P&G was able to expand its MPS project to the Far East through Xerox's Fuji-Xerox operation in Asia. Still, there are a few locales in the developing world, such as parts of Eastern Europe and Africa, where Xerox is not present. "That makes it a bit more challenging," Basyn says.
LeClair advises companies to pay for an assessment from an enterprise-class MPS provider rather than accepting a free evaluation from a vendor. "When you pay them [for an assessment], you maintain your independence" to seek bids from other vendors, he says.
Find a provider with a broad range of hardware products, from desktop devices to high-end office systems. The MPS contractor should also be able to offer maintenance on brands outside of its portfolio, either directly or through a partner, Boyd says.
Many MPS providers not only manage devices, but also offer advice on workflow and process improvements. For example, they could help you eliminate paper from the invoicing or expense reporting processes by suggesting that you scan documents instead of copying them, LeClair says. That way, he notes, "you improve cycle time, get rid of file cabinets and save employees time."
Make sure that the optimized environment doesn't sacrifice productivity in the name of cost savings, Boyd says. (It's possible to eliminate so many printers that employees have trouble getting their work done.) Toward that end, you could ask for two proposals: one that maximizes cost savings, and one that balances employee productivity and cost savings, she says. "Ask the provider how, through SLAs, contract components and rollout of the program, they are going to ensure that the productivity of employees is enhanced, not just maintained," she adds.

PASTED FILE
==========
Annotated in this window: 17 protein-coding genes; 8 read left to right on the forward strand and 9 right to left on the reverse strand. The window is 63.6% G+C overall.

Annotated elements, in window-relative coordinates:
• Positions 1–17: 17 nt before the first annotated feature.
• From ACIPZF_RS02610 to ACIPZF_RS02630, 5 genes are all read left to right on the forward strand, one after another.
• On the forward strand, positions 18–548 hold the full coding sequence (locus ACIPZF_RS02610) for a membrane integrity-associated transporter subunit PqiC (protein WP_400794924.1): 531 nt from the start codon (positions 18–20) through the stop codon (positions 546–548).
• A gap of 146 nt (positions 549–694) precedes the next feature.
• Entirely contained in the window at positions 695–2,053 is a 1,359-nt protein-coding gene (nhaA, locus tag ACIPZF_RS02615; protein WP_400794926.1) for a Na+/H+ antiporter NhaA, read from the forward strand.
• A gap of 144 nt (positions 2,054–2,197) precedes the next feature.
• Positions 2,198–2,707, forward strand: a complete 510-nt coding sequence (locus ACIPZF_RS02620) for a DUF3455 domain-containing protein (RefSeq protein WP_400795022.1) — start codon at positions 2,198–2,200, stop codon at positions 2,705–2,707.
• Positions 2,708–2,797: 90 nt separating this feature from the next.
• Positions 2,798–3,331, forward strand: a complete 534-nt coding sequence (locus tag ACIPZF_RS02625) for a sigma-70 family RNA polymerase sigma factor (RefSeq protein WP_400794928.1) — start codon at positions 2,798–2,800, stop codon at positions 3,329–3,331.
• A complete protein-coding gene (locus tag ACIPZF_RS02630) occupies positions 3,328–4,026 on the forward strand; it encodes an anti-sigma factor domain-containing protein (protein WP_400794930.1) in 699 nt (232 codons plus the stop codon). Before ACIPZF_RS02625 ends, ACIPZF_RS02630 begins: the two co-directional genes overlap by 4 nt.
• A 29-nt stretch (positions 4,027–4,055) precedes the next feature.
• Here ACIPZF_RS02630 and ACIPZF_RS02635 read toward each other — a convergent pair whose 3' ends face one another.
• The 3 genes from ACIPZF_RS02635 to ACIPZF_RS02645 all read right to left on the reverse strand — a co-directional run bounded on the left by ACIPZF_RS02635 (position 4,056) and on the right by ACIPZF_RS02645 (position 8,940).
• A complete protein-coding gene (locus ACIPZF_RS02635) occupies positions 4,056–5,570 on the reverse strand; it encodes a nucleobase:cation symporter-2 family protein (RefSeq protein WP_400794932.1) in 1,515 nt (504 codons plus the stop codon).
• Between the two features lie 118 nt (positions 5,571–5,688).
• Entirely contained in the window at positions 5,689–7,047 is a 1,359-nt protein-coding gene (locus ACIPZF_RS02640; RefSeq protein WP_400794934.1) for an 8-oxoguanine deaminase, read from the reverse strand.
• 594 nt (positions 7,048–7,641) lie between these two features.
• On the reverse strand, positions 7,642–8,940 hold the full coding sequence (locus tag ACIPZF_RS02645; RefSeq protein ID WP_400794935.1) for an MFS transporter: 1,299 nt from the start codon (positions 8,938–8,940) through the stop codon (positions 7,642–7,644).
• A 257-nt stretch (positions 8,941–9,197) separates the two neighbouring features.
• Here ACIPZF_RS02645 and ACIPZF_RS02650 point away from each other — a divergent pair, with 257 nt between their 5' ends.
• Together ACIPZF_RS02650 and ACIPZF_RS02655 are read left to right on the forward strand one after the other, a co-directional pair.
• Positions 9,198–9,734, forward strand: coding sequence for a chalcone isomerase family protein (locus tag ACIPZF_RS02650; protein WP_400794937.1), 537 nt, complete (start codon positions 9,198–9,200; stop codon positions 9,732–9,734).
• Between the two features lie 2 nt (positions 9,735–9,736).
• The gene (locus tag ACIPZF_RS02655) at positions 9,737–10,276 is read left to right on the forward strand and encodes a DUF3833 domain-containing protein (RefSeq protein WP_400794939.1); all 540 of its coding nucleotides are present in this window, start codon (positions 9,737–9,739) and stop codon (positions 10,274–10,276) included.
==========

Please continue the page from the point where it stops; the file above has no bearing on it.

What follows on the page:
Breaking old habits
When a provider shows up and tells employees they'll have to relinquish their personal printing devices, expect a lot of resistance, MPS veterans say. Many providers offer change management experts and tools to help customers with the transition.
At P&G, people in some business units feared that the equipment reduction would hurt their productivity, Basyn says. "Interestingly, as soon as we did the implementation, those same leaders would say the opposite. They don't have to take care of any of the supplies, and the [equipment] is much more reliable. We have uptime of 99.2 percent."
P&G sold MPS to its employees with a combination of hard and soft arguments promoting a centralized operation. "We know the culture is different by person -- some people go with the soft arguments, others with hard arguments," Basyn says. P&G first promoted the overhaul as a "green" sustainability project and then sold it as a cost-saving project. The company also capitalized on the competitive nature of its business units by publicizing how each division was utilizing MPS and how units compared to one another.
Ideally, the MPS provider will also recommend policies that will help ensure that employees don't revert to old habits.
"If you don't have policies and enforce them," Boyd says, "department managers or employees will go out and buy personal devices, and before you know it, you're back to the old state of affairs."
Both P&G and Rent-A-Center consider their MPS providers to be strategic partners.
"The way we measure success with a partner is that once you're in discussion, the word contract never comes to the table," Basyn says. And with Xerox, he adds, there was no quibbling over the project's minutiae: "We're very much on the same page."